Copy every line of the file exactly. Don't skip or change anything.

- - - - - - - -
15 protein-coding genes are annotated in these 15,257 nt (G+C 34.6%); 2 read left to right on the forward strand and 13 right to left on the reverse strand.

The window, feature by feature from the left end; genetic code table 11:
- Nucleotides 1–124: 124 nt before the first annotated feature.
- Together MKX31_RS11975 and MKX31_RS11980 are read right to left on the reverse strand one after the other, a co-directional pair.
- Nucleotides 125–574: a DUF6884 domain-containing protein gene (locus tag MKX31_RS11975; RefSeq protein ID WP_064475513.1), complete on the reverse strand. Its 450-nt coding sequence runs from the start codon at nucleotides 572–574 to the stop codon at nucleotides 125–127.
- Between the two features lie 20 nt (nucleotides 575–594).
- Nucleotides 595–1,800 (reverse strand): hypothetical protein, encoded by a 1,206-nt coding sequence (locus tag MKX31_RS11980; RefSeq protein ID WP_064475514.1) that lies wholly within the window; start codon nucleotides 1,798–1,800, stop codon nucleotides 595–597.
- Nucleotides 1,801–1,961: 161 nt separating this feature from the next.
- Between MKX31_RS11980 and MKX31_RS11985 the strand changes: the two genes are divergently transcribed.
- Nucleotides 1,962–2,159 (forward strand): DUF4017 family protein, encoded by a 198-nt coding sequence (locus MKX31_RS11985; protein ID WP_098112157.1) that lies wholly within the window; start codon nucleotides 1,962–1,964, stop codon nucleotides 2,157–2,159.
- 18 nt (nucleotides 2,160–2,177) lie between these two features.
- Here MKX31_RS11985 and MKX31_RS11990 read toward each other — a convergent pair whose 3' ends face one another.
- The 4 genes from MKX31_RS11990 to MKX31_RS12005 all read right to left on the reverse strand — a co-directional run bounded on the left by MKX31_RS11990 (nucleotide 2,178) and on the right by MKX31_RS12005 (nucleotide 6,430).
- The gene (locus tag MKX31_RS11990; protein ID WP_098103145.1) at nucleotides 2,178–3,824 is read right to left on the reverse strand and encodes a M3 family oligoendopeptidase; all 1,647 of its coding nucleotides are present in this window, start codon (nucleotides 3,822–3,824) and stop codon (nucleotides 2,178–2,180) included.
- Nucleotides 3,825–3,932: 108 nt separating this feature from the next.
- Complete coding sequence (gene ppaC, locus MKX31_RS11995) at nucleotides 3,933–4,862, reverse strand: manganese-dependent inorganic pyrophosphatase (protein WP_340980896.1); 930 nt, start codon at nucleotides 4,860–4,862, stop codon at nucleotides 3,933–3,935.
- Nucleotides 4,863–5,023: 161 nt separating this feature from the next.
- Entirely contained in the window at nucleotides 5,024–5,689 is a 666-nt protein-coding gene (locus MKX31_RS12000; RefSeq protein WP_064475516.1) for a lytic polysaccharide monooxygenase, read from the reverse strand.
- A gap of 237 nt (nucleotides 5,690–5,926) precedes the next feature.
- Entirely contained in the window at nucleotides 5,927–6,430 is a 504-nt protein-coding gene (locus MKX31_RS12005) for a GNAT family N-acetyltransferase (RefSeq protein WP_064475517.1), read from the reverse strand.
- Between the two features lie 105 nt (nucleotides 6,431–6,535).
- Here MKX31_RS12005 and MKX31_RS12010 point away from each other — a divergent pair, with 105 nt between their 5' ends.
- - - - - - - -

15 protein-coding genes are annotated in these 15,257 nt (G+C 34.6%); 2 read left to right on the forward strand and 13 right to left on the reverse strand.

The window, feature by feature from the left end; genetic code table 11:
- Nucleotides 1–124: 124 nt before the first annotated feature.
- Together MKX31_RS11975 and MKX31_RS11980 are read right to left on the reverse strand one after the other, a co-directional pair.
- Nucleotides 125–574: a DUF6884 domain-containing protein gene (locus tag MKX31_RS11975; RefSeq protein ID WP_064475513.1), complete on the reverse strand. Its 450-nt coding sequence runs from the start codon at nucleotides 572–574 to the stop codon at nucleotides 125–127.
- Between the two features lie 20 nt (nucleotides 575–594).
- Nucleotides 595–1,800 (reverse strand): hypothetical protein, encoded by a 1,206-nt coding sequence (locus tag MKX31_RS11980; RefSeq protein ID WP_064475514.1) that lies wholly within the window; start codon nucleotides 1,798–1,800, stop codon nucleotides 595–597.
- Nucleotides 1,801–1,961: 161 nt separating this feature from the next.
- Between MKX31_RS11980 and MKX31_RS11985 the strand changes: the two genes are divergently transcribed.
- Nucleotides 1,962–2,159 (forward strand): DUF4017 family protein, encoded by a 198-nt coding sequence (locus MKX31_RS11985; protein ID WP_098112157.1) that lies wholly within the window; start codon nucleotides 1,962–1,964, stop codon nucleotides 2,157–2,159.
- 18 nt (nucleotides 2,160–2,177) lie between these two features.
- Here MKX31_RS11985 and MKX31_RS11990 read toward each other — a convergent pair whose 3' ends face one another.
- The 4 genes from MKX31_RS11990 to MKX31_RS12005 all read right to left on the reverse strand — a co-directional run bounded on the left by MKX31_RS11990 (nucleotide 2,178) and on the right by MKX31_RS12005 (nucleotide 6,430).
- The gene (locus tag MKX31_RS11990; protein ID WP_098103145.1) at nucleotides 2,178–3,824 is read right to left on the reverse strand and encodes a M3 family oligoendopeptidase; all 1,647 of its coding nucleotides are present in this window, start codon (nucleotides 3,822–3,824) and stop codon (nucleotides 2,178–2,180) included.
- Nucleotides 3,825–3,932: 108 nt separating this feature from the next.
- Complete coding sequence (gene ppaC, locus MKX31_RS11995) at nucleotides 3,933–4,862, reverse strand: manganese-dependent inorganic pyrophosphatase (protein WP_340980896.1); 930 nt, start codon at nucleotides 4,860–4,862, stop codon at nucleotides 3,933–3,935.
- Nucleotides 4,863–5,023: 161 nt separating this feature from the next.
- Entirely contained in the window at nucleotides 5,024–5,689 is a 666-nt protein-coding gene (locus MKX31_RS12000; RefSeq protein WP_064475516.1) for a lytic polysaccharide monooxygenase, read from the reverse strand.
- A gap of 237 nt (nucleotides 5,690–5,926) precedes the next feature.
- Entirely contained in the window at nucleotides 5,927–6,430 is a 504-nt protein-coding gene (locus MKX31_RS12005) for a GNAT family N-acetyltransferase (RefSeq protein WP_064475517.1), read from the reverse strand.
- Between the two features lie 105 nt (nucleotides 6,431–6,535).
- Here MKX31_RS12005 and MKX31_RS12010 point away from each other — a divergent pair, with 105 nt between their 5' ends.